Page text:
Telecom Egypt has released its financial results for the third quarter of 2013, revealing a EGP650 million (US$94.3 million) in net profit for the quarter, while revenues grew significantly.
The operator announced consolidated revenues were up by 16 per cent compared to the same quarter last year, totalling EGP2.86 billion (US$415 million), with the growth in household internet penetration fuelling revenues and offsetting the decline in voice services.
Earnings before interest, taxes, depreciation and amortization (EBIDTA) grew by 23.7 per cent year on year reaching EGP1.13 billion (US$164 million) for Q3 2013.
Earnings per share for Q3 were EGP0.38 (US$0.055), up 2.3 per cent on the same period of 2012.
“This strong set of financial and operational results is testament to our unwavering commitment to customers,” said Mohamed Elnawawy, managing director and chief executive officer (CEO) of Telecom Egypt.
“Despite the impacts of seasonality and the challenges of disruptive events in Egypt during the third quarter, our revenue growth and EBITDA margin remain within management expectations for the first nine months of the year.”
Going forward, the operator said it will focus on developing its data offerings to ready itself for increasing uptake in mobile demand for services such as Skype.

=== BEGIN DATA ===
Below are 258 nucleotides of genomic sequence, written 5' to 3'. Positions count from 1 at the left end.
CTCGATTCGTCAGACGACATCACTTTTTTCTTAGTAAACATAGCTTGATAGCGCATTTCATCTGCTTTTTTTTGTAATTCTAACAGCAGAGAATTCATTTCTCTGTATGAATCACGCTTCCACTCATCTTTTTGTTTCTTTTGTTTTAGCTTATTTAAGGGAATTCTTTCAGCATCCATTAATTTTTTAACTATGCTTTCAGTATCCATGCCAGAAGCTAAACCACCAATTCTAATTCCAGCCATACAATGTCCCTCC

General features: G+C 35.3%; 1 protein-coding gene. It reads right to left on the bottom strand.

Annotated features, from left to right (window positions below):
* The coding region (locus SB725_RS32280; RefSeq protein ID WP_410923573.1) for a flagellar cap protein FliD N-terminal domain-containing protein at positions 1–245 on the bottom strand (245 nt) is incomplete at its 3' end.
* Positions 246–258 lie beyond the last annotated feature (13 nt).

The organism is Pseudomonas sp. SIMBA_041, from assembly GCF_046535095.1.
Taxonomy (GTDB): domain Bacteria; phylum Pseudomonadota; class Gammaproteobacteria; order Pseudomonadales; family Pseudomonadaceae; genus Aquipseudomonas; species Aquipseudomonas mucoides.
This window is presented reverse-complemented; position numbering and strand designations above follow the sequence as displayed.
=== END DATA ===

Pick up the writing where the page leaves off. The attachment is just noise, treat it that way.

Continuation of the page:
Telecom Egypt’s international cable business is also strong, the company said, and it will continue to leverage the geographical location of the country as well as further developing its portfolio of bilateral agreement with other countries – Telecom Egypt currently holding agreements with 55 countries.
“While Egypt has faced a challenging environment, we are confident that the fundamental market dynamics – a diversified economy, a growing and young population and Egypt’s unique location – continue to offer significant potential for our company,” said Elnawawy.
“Most importantly, we see evidence of a future growth opportunity in our market. With fixed broadband and mobile data usage currently sitting at relatively low levels, revenues from these services are steadily increasing and offsetting the decline we see in voice from fixed to mobile substitution.”